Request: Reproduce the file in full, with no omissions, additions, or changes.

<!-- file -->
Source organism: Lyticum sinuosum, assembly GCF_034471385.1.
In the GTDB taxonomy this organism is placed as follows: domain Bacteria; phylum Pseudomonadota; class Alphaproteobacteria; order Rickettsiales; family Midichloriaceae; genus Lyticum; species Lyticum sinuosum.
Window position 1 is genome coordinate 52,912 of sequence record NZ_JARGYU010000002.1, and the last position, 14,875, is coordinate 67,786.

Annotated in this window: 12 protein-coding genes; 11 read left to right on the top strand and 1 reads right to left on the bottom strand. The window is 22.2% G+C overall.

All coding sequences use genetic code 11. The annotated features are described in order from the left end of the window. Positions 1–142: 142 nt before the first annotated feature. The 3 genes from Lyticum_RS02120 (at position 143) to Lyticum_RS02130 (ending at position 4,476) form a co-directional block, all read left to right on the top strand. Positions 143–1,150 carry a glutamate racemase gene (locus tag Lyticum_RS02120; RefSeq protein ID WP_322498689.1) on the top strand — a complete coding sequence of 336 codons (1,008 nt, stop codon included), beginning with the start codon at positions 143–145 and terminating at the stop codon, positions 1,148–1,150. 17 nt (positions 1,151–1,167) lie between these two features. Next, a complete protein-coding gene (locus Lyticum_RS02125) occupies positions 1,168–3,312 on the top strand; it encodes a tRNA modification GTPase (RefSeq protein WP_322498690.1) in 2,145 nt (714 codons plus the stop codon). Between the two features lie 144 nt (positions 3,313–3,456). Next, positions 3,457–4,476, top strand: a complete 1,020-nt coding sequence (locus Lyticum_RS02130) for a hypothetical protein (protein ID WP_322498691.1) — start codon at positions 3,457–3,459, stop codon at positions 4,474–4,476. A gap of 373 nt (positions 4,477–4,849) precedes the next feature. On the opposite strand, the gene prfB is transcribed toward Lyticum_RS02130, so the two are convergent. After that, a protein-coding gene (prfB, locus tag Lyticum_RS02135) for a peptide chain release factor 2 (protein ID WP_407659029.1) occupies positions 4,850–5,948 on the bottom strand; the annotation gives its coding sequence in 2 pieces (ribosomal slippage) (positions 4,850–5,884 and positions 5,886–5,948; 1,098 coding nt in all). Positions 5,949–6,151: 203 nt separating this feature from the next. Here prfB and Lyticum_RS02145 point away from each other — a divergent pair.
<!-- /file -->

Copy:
Source organism: Lyticum sinuosum, assembly GCF_034471385.1.
In the GTDB taxonomy this organism is placed as follows: domain Bacteria; phylum Pseudomonadota; class Alphaproteobacteria; order Rickettsiales; family Midichloriaceae; genus Lyticum; species Lyticum sinuosum.
Window position 1 is genome coordinate 52,912 of sequence record NZ_JARGYU010000002.1, and the last position, 14,875, is coordinate 67,786.

Annotated in this window: 12 protein-coding genes; 11 read left to right on the top strand and 1 reads right to left on the bottom strand. The window is 22.2% G+C overall.

All coding sequences use genetic code 11. The annotated features are described in order from the left end of the window. Positions 1–142: 142 nt before the first annotated feature. The 3 genes from Lyticum_RS02120 (at position 143) to Lyticum_RS02130 (ending at position 4,476) form a co-directional block, all read left to right on the top strand. Positions 143–1,150 carry a glutamate racemase gene (locus tag Lyticum_RS02120; RefSeq protein ID WP_322498689.1) on the top strand — a complete coding sequence of 336 codons (1,008 nt, stop codon included), beginning with the start codon at positions 143–145 and terminating at the stop codon, positions 1,148–1,150. 17 nt (positions 1,151–1,167) lie between these two features. Next, a complete protein-coding gene (locus Lyticum_RS02125) occupies positions 1,168–3,312 on the top strand; it encodes a tRNA modification GTPase (RefSeq protein WP_322498690.1) in 2,145 nt (714 codons plus the stop codon). Between the two features lie 144 nt (positions 3,313–3,456). Next, positions 3,457–4,476, top strand: a complete 1,020-nt coding sequence (locus Lyticum_RS02130) for a hypothetical protein (protein ID WP_322498691.1) — start codon at positions 3,457–3,459, stop codon at positions 4,474–4,476. A gap of 373 nt (positions 4,477–4,849) precedes the next feature. On the opposite strand, the gene prfB is transcribed toward Lyticum_RS02130, so the two are convergent. After that, a protein-coding gene (prfB, locus tag Lyticum_RS02135) for a peptide chain release factor 2 (protein ID WP_407659029.1) occupies positions 4,850–5,948 on the bottom strand; the annotation gives its coding sequence in 2 pieces (ribosomal slippage) (positions 4,850–5,884 and positions 5,886–5,948; 1,098 coding nt in all). Positions 5,949–6,151: 203 nt separating this feature from the next. Here prfB and Lyticum_RS02145 point away from each other — a divergent pair.